ARRS 2022 Abstracts

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E1054. Young Breast Cancer in Women Under 40: A Comprehensive Review
Authors
  1. Hannah Singhal; University of Missouri-Kansas City School of Medicine
  2. Derik Kenworthy; University of Missouri-Kansas City School of Medicine
  3. Amy Patel; The Breast Care Center at Liberty Hospital
Background
Breast cancer is the most common cancer in women throughout the world, including the subgroup of women aged 15–39 years old. Approximately 5.6% of all invasive breast cancers from 2000–2014 were in women less than 40 years old. In 2013, 1,000 of 11,000 women in this age group diagnosed with invasive breast cancer died. These adolescent and young adult women are more likely to have predisposition genes to familial cancers, larger breast tumors, unfavorable biological characteristics, distant metastatic disease at diagnosis, and adverse outcomes when compared to older women. Incidence varies according to race and ethnicity, with a higher incidence of invasive breast cancer in black women. Treatment in this group of patients requires multidisciplinary care including genetics testing, tailored treatment to limit the effects on fertility/pregnancy, and counseling for psychosocial issues and long-term survivorship care.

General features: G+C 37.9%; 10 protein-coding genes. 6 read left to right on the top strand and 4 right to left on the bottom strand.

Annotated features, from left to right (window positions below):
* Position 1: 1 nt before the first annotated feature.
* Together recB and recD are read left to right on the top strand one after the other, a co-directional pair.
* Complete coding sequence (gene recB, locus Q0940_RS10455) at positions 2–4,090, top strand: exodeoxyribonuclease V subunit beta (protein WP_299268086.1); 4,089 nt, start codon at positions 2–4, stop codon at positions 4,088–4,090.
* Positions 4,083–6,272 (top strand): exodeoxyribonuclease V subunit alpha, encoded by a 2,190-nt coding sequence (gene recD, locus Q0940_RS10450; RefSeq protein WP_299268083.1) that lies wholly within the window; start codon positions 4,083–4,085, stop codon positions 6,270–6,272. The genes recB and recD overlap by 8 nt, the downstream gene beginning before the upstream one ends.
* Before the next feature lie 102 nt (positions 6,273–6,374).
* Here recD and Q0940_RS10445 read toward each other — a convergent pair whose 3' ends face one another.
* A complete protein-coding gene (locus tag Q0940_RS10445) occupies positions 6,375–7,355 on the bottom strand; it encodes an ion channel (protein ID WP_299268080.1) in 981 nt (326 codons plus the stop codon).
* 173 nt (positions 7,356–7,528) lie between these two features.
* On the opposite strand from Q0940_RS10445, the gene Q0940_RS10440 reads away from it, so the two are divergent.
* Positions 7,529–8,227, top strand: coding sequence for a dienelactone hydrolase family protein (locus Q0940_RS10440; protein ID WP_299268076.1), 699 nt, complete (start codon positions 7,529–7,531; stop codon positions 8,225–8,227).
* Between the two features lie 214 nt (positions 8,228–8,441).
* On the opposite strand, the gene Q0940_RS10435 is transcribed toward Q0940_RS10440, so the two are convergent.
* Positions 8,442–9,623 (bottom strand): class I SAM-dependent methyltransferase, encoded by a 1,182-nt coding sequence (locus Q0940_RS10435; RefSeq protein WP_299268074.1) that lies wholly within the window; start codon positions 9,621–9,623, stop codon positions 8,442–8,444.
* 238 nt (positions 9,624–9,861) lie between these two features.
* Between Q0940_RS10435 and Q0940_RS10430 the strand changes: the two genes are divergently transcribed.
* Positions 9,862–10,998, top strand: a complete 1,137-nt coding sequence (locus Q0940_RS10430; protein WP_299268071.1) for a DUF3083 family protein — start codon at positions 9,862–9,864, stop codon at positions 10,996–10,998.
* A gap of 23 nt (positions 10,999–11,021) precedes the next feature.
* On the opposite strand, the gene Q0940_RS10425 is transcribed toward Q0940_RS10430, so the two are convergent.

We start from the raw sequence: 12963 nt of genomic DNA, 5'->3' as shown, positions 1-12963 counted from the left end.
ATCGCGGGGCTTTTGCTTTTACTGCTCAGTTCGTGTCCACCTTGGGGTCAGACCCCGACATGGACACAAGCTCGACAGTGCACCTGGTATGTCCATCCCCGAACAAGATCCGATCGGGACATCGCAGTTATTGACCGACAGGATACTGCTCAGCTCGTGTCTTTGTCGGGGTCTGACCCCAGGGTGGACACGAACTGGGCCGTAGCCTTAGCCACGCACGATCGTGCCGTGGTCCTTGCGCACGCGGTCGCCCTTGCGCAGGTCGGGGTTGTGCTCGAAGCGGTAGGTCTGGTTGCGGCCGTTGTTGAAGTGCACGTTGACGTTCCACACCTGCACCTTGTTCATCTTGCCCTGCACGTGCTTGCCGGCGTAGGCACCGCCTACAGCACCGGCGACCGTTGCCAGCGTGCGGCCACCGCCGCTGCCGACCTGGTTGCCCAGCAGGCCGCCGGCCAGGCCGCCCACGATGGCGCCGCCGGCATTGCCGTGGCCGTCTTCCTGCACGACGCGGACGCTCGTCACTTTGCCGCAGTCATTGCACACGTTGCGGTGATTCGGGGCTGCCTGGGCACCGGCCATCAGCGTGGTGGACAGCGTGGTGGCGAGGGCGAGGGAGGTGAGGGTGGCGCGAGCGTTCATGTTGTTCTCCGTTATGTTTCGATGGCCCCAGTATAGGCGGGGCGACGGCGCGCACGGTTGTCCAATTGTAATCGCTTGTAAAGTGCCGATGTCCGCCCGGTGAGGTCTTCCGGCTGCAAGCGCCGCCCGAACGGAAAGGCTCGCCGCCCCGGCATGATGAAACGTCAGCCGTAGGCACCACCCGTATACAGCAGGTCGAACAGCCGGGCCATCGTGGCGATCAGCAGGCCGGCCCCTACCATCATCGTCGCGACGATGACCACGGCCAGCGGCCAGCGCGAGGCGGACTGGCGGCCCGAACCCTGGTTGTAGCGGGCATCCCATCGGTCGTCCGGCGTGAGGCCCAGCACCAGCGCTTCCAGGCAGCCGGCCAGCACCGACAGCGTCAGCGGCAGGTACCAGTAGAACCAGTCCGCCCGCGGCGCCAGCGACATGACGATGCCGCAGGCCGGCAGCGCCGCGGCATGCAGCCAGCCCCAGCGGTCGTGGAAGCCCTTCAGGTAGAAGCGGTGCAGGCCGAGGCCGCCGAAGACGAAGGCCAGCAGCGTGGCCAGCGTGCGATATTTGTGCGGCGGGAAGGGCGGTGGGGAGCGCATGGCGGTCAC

Educational Goals / Teaching Points
The purpose of this educational exhibit is to review the epidemiology of breast cancer in women less than 40; describe risk factors in this age group; identify important clinical and imaging findings; and discuss the multidisciplinary approach to treatment.

Key Anatomic/Physiologic Issues and Imaging Findings/Techniques
More aggressive breast cancer phenotypes are seen in women less than 40, who have a higher risk of developing estrogen receptor negative, progesterone receptor negative, and pathologic grade 3 tumors, in addition to vascular or lymphatic invasion. Basal-like and human epidermal growth factor receptor 2 (HER-2) enriched tumors are also more common in younger women. Breast cancer in women less than 40 typically presents as a self-detected palpable mass. Ultrasound is often the first modality for diagnosis in females under 30. A combination of mammography and ultrasound is used for females aged 30–39. MRI can also aid in diagnosis and evaluation of the extent of the disease. On ultrasound, imaging findings include irregular shape, microlobulated-angulated margins, and posterior acoustic enhancement. The presence of a mass with suspicious microcalcifications is most commonly seen on mammography, as well irregular shape and obscured margins. Finally, MRI can be variable and may show mass enhancement or non-mass enhancement with T2W hyperintensity [1].

Conclusion
Breast cancer is the most common malignancy among women less than 40 years old. It presents with more aggressive cancer subtypes and worse outcomes compared to breast cancer in older women. Treatment is therefore different in this group of patients and requires multidisciplinary care including investigation of familial cancer susceptibility and tailored treatment to limit the effects on fertility, premature ovarian failure, or pregnancy, as well as counseling for psychosocial issues and long-term survivorship care.